I have created a board game based on the epic 'Three Kingdoms' by Luo Guanzhong. I can't call it 'Three Kingdoms' because there are too many games called that. I want to call it Sān Qí 三棋 because it sounds good to English speakers. I have only studied very basic Mandarin. Would Sān Qí 三棋 sound wrong to a Chinese person? Maybe it is a slang or swear word. Maybe it already means something else. Maybe it doesn't make sense. Is it ok to call my game Sān Qí 三棋? If not is 三龙棋 Sān Lóng Qí better? (I have searched for 三棋 and it looks like the only match is for 成三棋 which is the game 'nine mens morris' in English. This seems to show 三棋 is ok, because the combination 三棋 exists, but is still a unique name because I'm not using 成, but I can't be sure.)
Without knowing anything about your newly minted board game, a new comer, especially a Chinese or someone having some knowledge of Chinese, would first of all subconsciously form in his mind what your "☰" means or represents. 棋 by itself of course doesn't say much as every board game is a 棋
It could therefore represent the following:-
--- something to do with the Romance of the Three Kingdoms, 三國演義, which already exist in "三國志, Sangokushi, lit. "Records of the Three Kingdoms"), a series of turn-based tactical role-playing simulation grand strategy war games. https://en.wikipedia.org/wiki/Romance_of_the_Three_Kingdoms_(video_game_series)
--- or something to do with 乾 "Qián" represented by the three unbroken lines "☰" of the 8 Bagua Trigrams, meaning the Heaven/Firmament 天 "Tiān"
--- or something to do with the Christian Trinity, 三位一体, which may lead to an even greater misunderstanding.
--- or it may be misunderstood to mean a game about "Romantic Triangular Relationships" -- 三角恋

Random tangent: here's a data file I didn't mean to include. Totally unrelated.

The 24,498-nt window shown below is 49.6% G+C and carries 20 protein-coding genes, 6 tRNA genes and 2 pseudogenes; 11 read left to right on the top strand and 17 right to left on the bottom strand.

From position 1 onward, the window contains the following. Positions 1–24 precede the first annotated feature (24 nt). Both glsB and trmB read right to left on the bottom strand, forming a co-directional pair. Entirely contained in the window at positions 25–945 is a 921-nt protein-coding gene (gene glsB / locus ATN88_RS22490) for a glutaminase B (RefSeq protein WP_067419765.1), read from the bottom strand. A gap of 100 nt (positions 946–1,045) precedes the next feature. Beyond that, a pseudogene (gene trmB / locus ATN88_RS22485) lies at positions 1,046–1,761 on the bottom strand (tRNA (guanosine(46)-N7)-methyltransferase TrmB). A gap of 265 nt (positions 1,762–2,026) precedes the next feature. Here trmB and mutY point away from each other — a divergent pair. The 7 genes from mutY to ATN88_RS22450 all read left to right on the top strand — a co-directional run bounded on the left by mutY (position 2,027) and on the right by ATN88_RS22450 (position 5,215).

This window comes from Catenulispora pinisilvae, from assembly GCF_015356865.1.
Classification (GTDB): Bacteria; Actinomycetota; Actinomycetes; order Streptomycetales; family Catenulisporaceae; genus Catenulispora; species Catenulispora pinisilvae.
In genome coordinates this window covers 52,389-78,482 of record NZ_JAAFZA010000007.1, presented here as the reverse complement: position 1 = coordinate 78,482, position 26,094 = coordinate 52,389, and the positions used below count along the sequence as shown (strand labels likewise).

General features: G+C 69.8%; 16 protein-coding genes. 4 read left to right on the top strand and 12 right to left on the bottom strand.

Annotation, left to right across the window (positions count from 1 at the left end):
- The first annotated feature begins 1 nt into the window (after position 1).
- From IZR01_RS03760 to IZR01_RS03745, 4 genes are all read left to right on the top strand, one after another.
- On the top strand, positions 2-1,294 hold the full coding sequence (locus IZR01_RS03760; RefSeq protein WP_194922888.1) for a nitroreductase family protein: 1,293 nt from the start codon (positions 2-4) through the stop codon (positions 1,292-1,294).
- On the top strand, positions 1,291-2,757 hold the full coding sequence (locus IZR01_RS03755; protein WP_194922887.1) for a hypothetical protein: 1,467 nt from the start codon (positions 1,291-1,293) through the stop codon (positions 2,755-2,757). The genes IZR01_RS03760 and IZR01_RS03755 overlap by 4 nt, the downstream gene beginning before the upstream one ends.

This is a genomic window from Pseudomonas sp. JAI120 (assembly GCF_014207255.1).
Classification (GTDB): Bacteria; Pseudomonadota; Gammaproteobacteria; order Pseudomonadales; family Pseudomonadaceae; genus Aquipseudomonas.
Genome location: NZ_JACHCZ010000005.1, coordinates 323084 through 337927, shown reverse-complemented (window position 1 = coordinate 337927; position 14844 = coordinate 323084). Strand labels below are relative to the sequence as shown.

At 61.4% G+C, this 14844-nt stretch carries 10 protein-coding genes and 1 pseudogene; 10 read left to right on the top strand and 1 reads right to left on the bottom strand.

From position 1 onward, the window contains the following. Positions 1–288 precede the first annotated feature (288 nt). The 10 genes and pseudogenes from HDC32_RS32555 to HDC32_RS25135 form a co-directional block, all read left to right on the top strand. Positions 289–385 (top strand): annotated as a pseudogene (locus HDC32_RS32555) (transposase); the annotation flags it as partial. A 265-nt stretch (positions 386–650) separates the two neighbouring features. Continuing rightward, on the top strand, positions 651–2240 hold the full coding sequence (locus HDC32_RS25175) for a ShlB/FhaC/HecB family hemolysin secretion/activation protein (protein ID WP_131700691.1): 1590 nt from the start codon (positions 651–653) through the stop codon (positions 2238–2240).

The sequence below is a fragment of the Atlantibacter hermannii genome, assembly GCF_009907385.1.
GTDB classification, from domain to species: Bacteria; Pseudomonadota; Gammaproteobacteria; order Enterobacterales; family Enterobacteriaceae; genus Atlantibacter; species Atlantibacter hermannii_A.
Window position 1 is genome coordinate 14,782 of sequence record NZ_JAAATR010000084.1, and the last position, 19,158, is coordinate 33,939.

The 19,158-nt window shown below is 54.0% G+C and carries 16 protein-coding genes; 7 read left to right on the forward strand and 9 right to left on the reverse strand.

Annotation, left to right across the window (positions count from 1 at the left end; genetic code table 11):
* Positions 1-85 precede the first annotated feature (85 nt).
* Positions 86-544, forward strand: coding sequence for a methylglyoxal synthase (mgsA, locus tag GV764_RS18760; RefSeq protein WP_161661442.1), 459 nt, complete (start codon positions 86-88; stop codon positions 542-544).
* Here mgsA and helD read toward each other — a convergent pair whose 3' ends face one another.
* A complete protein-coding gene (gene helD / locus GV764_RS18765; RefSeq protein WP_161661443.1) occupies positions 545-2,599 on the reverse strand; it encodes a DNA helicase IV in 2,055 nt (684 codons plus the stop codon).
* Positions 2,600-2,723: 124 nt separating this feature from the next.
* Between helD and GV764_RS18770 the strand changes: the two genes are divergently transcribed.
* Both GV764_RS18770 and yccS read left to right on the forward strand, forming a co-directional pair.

The point being that the #3 has lots of connotations already, carrying diverse baggages.
I am not being negative, but seeing it as I see it.
三棋 itself, though not taken yet, appears too short a name, bearing in mind the "Syllable Theory" that the number of syllables in a word or phrase is critical to its communicative function, like "123", "ABC", "IBM", "CCTV", "CIA", "FBI"
I suppose that's why @Tang Ho says it sounds lazy and undescriptive.
What to put between 三 & 棋?
It is your decision of course. But how about 三義棋 or 三义棋, (simplified), which immediately conjures up the Romance of the Three Kingdoms epic.
I think the simplified form, 三义棋, has better visual appeal.
Finally 三义棋 in alphabet form = SanYiqi = is visually uncomplicated, and easy to remember.
It is fine to call it "SAN QI" in English, as long as it sounds good
but The Chinese name 三棋 sounds lazy and undescriptive
I don't see anything wrong with 三国棋. If you think 三国 is too common, you can add something to make it more unique, for example, 三国纵横(棋)、三国争霸(棋)、 三国攻略(棋) or 三国战棋
Chinese and English names of a game do not have to be a direct translation of each other Chinese name for "GO" is 圍棋
很好! I will use 三义棋 as the proper long name, and 三棋 for English speakers (and lazy modern Chinese speakers ;) English speakers are happy saying San Qi and remember it easily. Everyone here seems to think 三义棋 works. The game is more about clever strategy like Kong Ming and Cao Cao, but duelling heroes is part of the game, and it is very much about winning loyalty - so the connotations of the peach garden brotherhood are good. Also, I see that 义气 ('loyalty') in pinyin is 'yìqì' so although it is a different tone, 三义棋 Sān yì qí (Three Righteous Chess), sounds a bit like 三义气 Sān yì qì (Three Loyal) - so it works as a phonetic pun (I guess?) - as well has referencing the 义 character in 三国演义. I wish I understood mandarin a 1000 times better - I love how all those layers of meaning work with just a few characters and syllables. (If anyone is interested 三棋 will appear in kickstarter soon and instructions will be on a website next year. It's played on a 围棋 board with simple pieces but endless strategic possibilities and is designed to capture the spirit of 三国演义.) 谢谢!